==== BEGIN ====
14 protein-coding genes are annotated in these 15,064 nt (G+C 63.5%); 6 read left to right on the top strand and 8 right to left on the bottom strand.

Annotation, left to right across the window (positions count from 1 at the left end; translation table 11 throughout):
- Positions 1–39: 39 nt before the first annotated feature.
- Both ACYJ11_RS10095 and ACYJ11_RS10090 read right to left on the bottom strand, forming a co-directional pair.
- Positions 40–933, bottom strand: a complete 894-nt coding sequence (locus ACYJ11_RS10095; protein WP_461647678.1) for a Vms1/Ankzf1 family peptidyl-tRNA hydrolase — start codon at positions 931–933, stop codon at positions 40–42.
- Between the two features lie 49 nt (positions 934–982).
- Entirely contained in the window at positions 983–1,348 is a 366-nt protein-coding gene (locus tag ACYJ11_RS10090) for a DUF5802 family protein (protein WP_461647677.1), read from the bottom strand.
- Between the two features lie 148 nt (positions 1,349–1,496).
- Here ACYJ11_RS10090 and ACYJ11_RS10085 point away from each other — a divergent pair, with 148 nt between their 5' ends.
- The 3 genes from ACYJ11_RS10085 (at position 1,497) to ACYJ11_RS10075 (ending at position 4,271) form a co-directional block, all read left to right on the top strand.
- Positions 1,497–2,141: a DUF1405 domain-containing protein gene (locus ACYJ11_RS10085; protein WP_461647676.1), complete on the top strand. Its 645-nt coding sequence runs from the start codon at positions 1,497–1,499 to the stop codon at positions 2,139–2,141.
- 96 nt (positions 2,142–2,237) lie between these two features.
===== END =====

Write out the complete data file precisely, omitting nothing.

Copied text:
14 protein-coding genes are annotated in these 15,064 nt (G+C 63.5%); 6 read left to right on the top strand and 8 right to left on the bottom strand.

Annotation, left to right across the window (positions count from 1 at the left end; translation table 11 throughout):
- Positions 1–39: 39 nt before the first annotated feature.
- Both ACYJ11_RS10095 and ACYJ11_RS10090 read right to left on the bottom strand, forming a co-directional pair.
- Positions 40–933, bottom strand: a complete 894-nt coding sequence (locus ACYJ11_RS10095; protein WP_461647678.1) for a Vms1/Ankzf1 family peptidyl-tRNA hydrolase — start codon at positions 931–933, stop codon at positions 40–42.
- Between the two features lie 49 nt (positions 934–982).
- Entirely contained in the window at positions 983–1,348 is a 366-nt protein-coding gene (locus tag ACYJ11_RS10090) for a DUF5802 family protein (protein WP_461647677.1), read from the bottom strand.
- Between the two features lie 148 nt (positions 1,349–1,496).
- Here ACYJ11_RS10090 and ACYJ11_RS10085 point away from each other — a divergent pair, with 148 nt between their 5' ends.
- The 3 genes from ACYJ11_RS10085 (at position 1,497) to ACYJ11_RS10075 (ending at position 4,271) form a co-directional block, all read left to right on the top strand.
- Positions 1,497–2,141: a DUF1405 domain-containing protein gene (locus ACYJ11_RS10085; protein WP_461647676.1), complete on the top strand. Its 645-nt coding sequence runs from the start codon at positions 1,497–1,499 to the stop codon at positions 2,139–2,141.
- 96 nt (positions 2,142–2,237) lie between these two features.